Fractures due to osteoporosis threaten seniors’ independence
The International Osteoporosis Foundation and its member societies worldwide emphasis early prevention.
It’s invisible, and it’s dangerous. Osteoporosis, which causes bones to become weak and fragile, only reveals itself when a bone breaks. In older adults that first ‘fragility fracture’ is often a broken wrist, or sudden back pain due to undetected vertebral fractures. Sadly, the first fracture is often not the last – unless treated, a cascade of more debilitating fractures can occur.
Last week during World Osteoporosis Day, there was a call to ‘Love Your bones – Protect your future’ by the International Osteoporosis Foundation (IOF) and its 240 member societies worldwide, emphasising the importance of early prevention as the key to healthy mobility at older age.
Fractures due to osteoporosis represent a major healthcare burden, causing disability, premature death, and loss of independence in seniors worldwide. Globally, one in three women and one five men over the age of 50 will suffer a fragility fracture in their remaining lifetimes.
IOF President Professor Cyrus Cooper stated: “Osteoporosis is a disease which suffers from serious neglect. Despite widely available diagnostic tools and effective medications, only a minority of people at high risk of fractures are actually diagnosed and treated. As many as 80 percent of older adults who suffer a first fragility fracture – and are in extreme danger of sustaining more fractures – do not go on to receive preventative treatment to protect themselves against the high probability of secondary fractures.”
Hip fractures in particular can be life-threatening: approximately 20 to 24 percent of hip fracture patients die within the year after the fracture; 33 percent become dependent or in a nursing home. Due to the growth of the ageing population, the numbers of hip fractures are rising exponentially. From 1990 to 2050, hip fractures are projected to increase by 310 percent in men and 240 percent in women.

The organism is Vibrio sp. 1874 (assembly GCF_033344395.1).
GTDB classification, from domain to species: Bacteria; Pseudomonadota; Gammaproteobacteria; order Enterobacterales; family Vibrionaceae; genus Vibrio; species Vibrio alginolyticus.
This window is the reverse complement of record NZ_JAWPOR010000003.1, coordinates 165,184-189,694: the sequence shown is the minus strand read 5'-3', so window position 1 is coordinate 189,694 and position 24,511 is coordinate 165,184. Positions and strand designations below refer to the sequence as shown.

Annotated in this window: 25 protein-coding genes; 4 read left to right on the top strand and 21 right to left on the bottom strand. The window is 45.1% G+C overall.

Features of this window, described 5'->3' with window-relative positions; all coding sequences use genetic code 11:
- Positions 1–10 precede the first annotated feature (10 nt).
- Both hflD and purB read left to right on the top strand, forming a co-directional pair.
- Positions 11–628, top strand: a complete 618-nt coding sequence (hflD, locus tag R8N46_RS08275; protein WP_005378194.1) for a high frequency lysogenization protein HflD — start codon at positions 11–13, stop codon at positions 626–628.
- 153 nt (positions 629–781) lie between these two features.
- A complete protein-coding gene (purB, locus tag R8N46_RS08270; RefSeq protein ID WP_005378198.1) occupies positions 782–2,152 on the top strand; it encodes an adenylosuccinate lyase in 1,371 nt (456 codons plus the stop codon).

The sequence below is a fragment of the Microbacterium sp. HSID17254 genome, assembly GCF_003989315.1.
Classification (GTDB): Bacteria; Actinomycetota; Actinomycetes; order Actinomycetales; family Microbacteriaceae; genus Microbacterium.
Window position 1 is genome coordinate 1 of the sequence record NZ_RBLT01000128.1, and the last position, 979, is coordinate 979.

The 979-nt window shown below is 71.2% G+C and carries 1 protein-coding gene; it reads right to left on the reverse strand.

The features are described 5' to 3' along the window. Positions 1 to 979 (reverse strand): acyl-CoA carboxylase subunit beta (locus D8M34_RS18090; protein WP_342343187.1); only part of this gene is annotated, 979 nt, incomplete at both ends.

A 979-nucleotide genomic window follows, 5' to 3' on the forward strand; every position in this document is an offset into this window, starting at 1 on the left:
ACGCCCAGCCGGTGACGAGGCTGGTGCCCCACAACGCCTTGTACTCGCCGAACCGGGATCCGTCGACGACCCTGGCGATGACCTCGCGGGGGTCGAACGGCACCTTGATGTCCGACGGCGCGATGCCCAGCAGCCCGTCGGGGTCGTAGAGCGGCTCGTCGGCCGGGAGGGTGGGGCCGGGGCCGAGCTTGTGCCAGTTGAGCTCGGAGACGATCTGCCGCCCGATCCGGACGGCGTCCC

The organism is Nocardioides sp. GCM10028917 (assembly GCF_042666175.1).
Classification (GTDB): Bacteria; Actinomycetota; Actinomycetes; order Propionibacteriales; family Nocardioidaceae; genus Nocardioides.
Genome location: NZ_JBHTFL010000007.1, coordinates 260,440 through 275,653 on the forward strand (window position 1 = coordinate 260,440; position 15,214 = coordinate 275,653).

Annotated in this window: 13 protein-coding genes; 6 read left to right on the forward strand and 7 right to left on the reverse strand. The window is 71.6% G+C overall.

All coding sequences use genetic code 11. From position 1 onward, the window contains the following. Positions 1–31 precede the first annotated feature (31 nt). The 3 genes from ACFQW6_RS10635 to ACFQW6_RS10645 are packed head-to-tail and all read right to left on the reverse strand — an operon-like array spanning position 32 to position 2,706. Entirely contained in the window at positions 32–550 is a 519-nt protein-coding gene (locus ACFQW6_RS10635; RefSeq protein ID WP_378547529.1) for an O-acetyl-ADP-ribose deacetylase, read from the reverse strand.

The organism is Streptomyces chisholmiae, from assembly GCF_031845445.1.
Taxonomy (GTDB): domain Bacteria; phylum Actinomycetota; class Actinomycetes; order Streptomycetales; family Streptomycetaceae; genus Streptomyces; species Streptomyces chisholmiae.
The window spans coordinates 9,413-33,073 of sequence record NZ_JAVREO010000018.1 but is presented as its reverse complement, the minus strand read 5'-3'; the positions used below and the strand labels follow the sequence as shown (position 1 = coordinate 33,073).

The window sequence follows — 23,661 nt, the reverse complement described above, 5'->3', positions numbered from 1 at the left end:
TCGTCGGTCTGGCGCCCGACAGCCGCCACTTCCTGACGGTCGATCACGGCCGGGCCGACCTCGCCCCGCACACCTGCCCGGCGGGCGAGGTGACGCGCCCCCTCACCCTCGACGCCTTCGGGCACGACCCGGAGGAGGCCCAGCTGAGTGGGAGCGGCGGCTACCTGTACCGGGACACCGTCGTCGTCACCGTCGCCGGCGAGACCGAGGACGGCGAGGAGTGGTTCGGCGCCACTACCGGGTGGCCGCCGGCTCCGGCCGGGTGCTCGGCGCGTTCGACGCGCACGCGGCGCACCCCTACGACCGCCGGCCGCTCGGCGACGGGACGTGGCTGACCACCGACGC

To improve understanding of this public health threat, IOF has today issued a new resource, ‘The IOF Compendium of Osteoporosis’. This comprehensive reference provides concise information about the disease, its prevention, and its prevalence in all regions of the world. It also outlines key strategies to fight osteoporosis at the national level, providing a blueprint for eight priority actions.
One of the priorities is the implementation of Fracture Liaison Services (FLS) in all hospitals that treat fracture patients. Such services are proven to be cost effective ways to prevent secondary fractures in these high-risk patients. IOF also calls on everyone who is concerned about osteoporosis patient rights to sign the online IOF Global Patient Charter. The Charter urges governments and health authorities around the world to make bone health a priority healthcare issue.
Prof Cooper added: “Prevention is key. At all ages, a healthy lifestyle with good nutrition and regular physical activity lays the foundation for good bone health. As well, I urge all older adults to be aware of any personal risk factors for osteoporosis. These can include a broken bone after the age of 50, parental history of osteoporosis or hip fracture, loss of height, smoking, being underweight, certain diseases such as rheumatoid arthritis, or use of medications that cause bone loss (such as glucocorticoids). If you have risk factors, be sure to talk to you doctor and ask for testing.”
To see whether you have risk factors, complete the IOF One-Minute Osteoporosis Risk Test.